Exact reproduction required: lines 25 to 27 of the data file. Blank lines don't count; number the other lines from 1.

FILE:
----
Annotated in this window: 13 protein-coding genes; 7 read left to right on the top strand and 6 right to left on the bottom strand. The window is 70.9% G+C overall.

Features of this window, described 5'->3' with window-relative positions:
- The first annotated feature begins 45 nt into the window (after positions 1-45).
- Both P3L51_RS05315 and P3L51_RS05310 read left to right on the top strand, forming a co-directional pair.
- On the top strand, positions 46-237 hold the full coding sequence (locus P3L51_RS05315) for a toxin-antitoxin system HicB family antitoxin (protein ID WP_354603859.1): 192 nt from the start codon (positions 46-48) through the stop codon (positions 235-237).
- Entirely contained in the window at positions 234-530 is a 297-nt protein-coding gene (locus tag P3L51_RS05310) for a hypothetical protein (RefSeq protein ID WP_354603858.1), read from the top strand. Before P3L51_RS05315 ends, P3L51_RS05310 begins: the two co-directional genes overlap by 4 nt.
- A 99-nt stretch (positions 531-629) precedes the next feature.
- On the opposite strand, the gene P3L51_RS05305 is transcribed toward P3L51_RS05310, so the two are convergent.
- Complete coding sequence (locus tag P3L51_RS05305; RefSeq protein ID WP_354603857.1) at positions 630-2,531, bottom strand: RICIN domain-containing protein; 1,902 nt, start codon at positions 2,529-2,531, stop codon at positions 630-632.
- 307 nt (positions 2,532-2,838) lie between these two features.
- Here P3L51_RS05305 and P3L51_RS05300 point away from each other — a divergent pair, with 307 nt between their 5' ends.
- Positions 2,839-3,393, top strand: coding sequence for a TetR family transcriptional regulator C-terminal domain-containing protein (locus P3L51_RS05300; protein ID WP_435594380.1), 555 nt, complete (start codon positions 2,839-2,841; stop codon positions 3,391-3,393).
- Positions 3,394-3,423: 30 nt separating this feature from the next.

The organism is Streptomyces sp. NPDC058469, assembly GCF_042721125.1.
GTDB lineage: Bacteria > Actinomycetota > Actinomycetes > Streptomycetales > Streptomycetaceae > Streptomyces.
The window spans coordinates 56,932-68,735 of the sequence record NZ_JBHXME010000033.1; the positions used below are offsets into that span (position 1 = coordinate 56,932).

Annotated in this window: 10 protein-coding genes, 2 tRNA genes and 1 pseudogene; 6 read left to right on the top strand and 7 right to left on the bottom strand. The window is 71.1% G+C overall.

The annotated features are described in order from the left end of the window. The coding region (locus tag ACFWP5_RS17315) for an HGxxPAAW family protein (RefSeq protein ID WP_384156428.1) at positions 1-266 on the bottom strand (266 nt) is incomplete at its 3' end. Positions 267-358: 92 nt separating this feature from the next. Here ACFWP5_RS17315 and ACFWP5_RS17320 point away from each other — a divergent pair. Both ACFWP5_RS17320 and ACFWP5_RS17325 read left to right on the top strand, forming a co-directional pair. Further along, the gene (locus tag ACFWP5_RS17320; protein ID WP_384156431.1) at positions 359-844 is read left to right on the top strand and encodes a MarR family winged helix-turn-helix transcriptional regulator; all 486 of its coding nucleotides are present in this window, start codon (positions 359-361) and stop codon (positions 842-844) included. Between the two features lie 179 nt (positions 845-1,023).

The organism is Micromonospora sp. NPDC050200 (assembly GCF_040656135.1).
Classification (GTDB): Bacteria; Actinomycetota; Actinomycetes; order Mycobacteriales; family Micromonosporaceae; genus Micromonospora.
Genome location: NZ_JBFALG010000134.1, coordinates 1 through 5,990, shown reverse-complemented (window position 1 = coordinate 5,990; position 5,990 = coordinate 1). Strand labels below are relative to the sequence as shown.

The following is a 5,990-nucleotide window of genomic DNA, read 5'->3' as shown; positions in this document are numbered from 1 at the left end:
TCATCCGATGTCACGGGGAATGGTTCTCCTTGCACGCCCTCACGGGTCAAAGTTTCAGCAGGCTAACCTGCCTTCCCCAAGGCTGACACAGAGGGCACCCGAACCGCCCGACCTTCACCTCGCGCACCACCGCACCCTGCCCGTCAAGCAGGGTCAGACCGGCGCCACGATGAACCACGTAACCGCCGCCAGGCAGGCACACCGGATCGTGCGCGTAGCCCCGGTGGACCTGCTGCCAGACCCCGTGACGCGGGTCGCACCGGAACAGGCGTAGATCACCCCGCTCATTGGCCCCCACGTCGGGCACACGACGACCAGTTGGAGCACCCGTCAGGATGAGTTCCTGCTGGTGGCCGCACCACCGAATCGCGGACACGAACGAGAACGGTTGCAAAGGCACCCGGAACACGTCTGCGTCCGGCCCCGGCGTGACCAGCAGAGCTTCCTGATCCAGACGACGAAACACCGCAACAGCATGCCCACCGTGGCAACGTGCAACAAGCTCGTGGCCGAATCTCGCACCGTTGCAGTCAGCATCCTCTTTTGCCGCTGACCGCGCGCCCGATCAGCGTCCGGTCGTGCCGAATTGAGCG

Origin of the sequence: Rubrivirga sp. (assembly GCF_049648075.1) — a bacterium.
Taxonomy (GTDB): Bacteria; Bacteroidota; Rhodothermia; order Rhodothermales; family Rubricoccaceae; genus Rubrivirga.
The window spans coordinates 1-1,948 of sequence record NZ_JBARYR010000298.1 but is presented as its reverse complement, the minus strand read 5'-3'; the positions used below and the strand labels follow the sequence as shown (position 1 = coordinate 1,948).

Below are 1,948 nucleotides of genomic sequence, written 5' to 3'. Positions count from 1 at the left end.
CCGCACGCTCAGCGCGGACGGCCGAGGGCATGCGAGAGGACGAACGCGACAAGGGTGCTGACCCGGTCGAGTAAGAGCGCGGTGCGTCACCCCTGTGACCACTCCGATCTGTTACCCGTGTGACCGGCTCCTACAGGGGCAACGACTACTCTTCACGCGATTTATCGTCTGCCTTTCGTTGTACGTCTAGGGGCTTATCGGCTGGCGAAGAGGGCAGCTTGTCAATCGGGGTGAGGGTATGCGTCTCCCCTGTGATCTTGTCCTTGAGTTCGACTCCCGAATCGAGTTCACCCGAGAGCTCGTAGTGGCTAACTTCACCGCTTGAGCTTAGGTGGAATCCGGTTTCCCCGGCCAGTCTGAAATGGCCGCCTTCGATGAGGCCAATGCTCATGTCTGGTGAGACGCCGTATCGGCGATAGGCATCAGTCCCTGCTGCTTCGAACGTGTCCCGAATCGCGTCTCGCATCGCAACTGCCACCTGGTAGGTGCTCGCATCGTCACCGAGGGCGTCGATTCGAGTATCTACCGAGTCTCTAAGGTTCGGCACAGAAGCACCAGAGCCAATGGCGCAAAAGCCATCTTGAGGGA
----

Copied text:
Taxonomy (GTDB): Bacteria; Bacteroidota; Rhodothermia; order Rhodothermales; family Rubricoccaceae; genus Rubrivirga.
The window spans coordinates 1-1,948 of sequence record NZ_JBARYR010000298.1 but is presented as its reverse complement, the minus strand read 5'-3'; the positions used below and the strand labels follow the sequence as shown (position 1 = coordinate 1,948).

Below are 1,948 nucleotides of genomic sequence, written 5' to 3'. Positions count from 1 at the left end.